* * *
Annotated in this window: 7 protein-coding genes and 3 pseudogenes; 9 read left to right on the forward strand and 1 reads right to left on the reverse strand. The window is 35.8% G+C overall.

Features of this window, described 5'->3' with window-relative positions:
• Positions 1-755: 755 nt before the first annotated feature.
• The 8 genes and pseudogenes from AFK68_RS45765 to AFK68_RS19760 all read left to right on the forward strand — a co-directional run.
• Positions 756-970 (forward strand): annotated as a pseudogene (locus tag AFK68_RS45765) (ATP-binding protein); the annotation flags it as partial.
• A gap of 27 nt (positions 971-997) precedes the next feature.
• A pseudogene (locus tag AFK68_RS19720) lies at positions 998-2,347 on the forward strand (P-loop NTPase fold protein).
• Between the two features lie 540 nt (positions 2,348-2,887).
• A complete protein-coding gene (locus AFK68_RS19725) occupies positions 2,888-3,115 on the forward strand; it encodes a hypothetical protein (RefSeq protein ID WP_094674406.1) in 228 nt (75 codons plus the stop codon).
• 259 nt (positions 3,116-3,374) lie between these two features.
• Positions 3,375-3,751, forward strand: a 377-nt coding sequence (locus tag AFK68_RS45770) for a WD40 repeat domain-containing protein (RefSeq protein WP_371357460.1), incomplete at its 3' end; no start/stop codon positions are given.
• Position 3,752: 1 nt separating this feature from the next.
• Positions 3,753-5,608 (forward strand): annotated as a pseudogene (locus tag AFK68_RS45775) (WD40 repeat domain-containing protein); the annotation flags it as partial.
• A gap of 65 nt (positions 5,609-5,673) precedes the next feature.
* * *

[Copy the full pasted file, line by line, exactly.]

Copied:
Annotated in this window: 7 protein-coding genes and 3 pseudogenes; 9 read left to right on the forward strand and 1 reads right to left on the reverse strand. The window is 35.8% G+C overall.

Features of this window, described 5'->3' with window-relative positions:
• Positions 1-755: 755 nt before the first annotated feature.
• The 8 genes and pseudogenes from AFK68_RS45765 to AFK68_RS19760 all read left to right on the forward strand — a co-directional run.
• Positions 756-970 (forward strand): annotated as a pseudogene (locus tag AFK68_RS45765) (ATP-binding protein); the annotation flags it as partial.
• A gap of 27 nt (positions 971-997) precedes the next feature.
• A pseudogene (locus tag AFK68_RS19720) lies at positions 998-2,347 on the forward strand (P-loop NTPase fold protein).
• Between the two features lie 540 nt (positions 2,348-2,887).
• A complete protein-coding gene (locus AFK68_RS19725) occupies positions 2,888-3,115 on the forward strand; it encodes a hypothetical protein (RefSeq protein ID WP_094674406.1) in 228 nt (75 codons plus the stop codon).
• 259 nt (positions 3,116-3,374) lie between these two features.
• Positions 3,375-3,751, forward strand: a 377-nt coding sequence (locus tag AFK68_RS45770) for a WD40 repeat domain-containing protein (RefSeq protein WP_371357460.1), incomplete at its 3' end; no start/stop codon positions are given.
• Position 3,752: 1 nt separating this feature from the next.
• Positions 3,753-5,608 (forward strand): annotated as a pseudogene (locus tag AFK68_RS45775) (WD40 repeat domain-containing protein); the annotation flags it as partial.
• A gap of 65 nt (positions 5,609-5,673) precedes the next feature.